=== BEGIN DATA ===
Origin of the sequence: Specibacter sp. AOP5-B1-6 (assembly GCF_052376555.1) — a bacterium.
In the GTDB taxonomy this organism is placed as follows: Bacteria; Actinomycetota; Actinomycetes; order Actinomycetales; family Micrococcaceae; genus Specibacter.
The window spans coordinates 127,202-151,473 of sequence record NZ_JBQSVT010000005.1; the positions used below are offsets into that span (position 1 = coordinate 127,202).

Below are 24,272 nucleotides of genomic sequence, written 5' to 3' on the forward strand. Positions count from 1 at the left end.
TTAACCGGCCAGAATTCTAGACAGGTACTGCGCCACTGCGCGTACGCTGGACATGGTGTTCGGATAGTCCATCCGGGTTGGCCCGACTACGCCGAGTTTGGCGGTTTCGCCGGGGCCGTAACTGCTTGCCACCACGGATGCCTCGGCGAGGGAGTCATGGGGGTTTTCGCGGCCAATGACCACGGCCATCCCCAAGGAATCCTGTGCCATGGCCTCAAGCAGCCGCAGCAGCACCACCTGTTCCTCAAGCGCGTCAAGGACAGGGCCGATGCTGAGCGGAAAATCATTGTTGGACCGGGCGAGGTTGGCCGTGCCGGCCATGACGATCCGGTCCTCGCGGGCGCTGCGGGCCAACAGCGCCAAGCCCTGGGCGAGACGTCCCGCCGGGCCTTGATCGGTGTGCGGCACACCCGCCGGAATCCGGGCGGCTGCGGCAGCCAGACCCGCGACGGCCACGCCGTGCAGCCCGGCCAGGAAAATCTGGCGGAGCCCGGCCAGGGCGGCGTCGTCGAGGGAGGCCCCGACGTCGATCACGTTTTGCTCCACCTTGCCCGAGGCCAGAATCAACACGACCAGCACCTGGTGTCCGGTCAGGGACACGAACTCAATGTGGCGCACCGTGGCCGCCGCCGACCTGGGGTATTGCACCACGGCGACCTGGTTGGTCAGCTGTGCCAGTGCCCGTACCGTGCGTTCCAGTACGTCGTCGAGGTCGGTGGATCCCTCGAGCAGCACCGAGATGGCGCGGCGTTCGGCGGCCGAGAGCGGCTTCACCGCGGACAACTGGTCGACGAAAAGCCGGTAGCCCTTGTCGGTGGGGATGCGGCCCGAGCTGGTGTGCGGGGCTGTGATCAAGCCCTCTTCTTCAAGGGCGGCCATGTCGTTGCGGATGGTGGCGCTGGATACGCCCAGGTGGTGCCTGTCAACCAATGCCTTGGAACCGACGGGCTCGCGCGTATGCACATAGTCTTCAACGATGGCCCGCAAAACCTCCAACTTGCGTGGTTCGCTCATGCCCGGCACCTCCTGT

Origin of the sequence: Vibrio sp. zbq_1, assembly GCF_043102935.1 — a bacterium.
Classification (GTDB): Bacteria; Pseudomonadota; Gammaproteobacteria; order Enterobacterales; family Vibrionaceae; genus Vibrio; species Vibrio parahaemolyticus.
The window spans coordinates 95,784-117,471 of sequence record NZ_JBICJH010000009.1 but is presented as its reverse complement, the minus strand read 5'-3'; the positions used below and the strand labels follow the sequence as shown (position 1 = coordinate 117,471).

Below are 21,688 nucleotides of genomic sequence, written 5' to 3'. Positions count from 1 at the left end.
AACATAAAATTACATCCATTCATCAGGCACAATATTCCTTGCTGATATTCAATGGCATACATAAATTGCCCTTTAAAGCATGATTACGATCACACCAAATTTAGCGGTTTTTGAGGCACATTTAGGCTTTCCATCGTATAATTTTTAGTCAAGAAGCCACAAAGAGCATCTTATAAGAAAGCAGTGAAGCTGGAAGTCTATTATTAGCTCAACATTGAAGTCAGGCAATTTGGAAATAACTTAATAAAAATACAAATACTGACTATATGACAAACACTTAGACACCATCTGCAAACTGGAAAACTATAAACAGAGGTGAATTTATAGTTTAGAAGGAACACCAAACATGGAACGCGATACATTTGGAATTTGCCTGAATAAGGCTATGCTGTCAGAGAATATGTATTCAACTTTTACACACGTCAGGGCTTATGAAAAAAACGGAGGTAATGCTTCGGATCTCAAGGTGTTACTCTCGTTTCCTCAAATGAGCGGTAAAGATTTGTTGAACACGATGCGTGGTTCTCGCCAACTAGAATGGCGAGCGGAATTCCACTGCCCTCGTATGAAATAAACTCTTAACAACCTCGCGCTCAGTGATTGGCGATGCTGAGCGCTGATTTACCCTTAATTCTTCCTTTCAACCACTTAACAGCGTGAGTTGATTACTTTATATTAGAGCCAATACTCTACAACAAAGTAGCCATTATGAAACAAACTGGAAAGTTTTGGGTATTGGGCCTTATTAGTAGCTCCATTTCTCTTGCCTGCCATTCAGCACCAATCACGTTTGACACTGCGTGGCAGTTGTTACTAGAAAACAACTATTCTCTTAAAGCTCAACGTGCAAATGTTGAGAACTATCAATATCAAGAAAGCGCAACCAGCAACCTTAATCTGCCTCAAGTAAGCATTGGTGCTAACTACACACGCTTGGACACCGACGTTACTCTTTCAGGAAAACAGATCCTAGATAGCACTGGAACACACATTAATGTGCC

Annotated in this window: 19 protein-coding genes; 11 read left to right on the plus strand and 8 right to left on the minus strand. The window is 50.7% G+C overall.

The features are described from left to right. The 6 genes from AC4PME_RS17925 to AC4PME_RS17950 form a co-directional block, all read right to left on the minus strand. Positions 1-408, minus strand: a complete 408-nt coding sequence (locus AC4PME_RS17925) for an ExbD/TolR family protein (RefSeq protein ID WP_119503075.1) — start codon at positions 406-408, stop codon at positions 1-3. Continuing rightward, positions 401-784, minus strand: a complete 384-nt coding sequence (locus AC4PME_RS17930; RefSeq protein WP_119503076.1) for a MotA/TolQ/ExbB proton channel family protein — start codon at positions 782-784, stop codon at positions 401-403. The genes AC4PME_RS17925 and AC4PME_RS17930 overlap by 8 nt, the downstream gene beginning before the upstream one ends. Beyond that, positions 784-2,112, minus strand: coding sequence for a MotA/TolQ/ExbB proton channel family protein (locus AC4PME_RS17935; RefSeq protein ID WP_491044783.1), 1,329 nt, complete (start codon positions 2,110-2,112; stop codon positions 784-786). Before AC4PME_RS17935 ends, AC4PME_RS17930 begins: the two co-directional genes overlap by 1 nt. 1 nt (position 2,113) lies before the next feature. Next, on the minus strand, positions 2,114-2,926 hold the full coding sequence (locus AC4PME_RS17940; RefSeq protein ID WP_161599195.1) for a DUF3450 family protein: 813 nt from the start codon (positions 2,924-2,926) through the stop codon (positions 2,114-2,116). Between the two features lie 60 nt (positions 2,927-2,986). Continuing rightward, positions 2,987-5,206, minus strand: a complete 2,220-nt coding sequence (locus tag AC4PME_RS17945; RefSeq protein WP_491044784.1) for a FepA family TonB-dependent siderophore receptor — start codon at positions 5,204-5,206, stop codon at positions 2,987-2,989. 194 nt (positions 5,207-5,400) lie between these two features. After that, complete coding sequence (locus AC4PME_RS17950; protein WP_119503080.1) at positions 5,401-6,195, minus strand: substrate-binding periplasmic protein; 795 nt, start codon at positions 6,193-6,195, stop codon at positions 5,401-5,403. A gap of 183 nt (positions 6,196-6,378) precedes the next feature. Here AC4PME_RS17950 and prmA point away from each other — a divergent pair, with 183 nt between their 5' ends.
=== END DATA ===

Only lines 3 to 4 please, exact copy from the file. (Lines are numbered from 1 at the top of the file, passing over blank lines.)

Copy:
The window spans coordinates 127,202-151,473 of sequence record NZ_JBQSVT010000005.1; the positions used below are offsets into that span (position 1 = coordinate 127,202).

Below are 24,272 nucleotides of genomic sequence, written 5' to 3' on the forward strand. Positions count from 1 at the left end.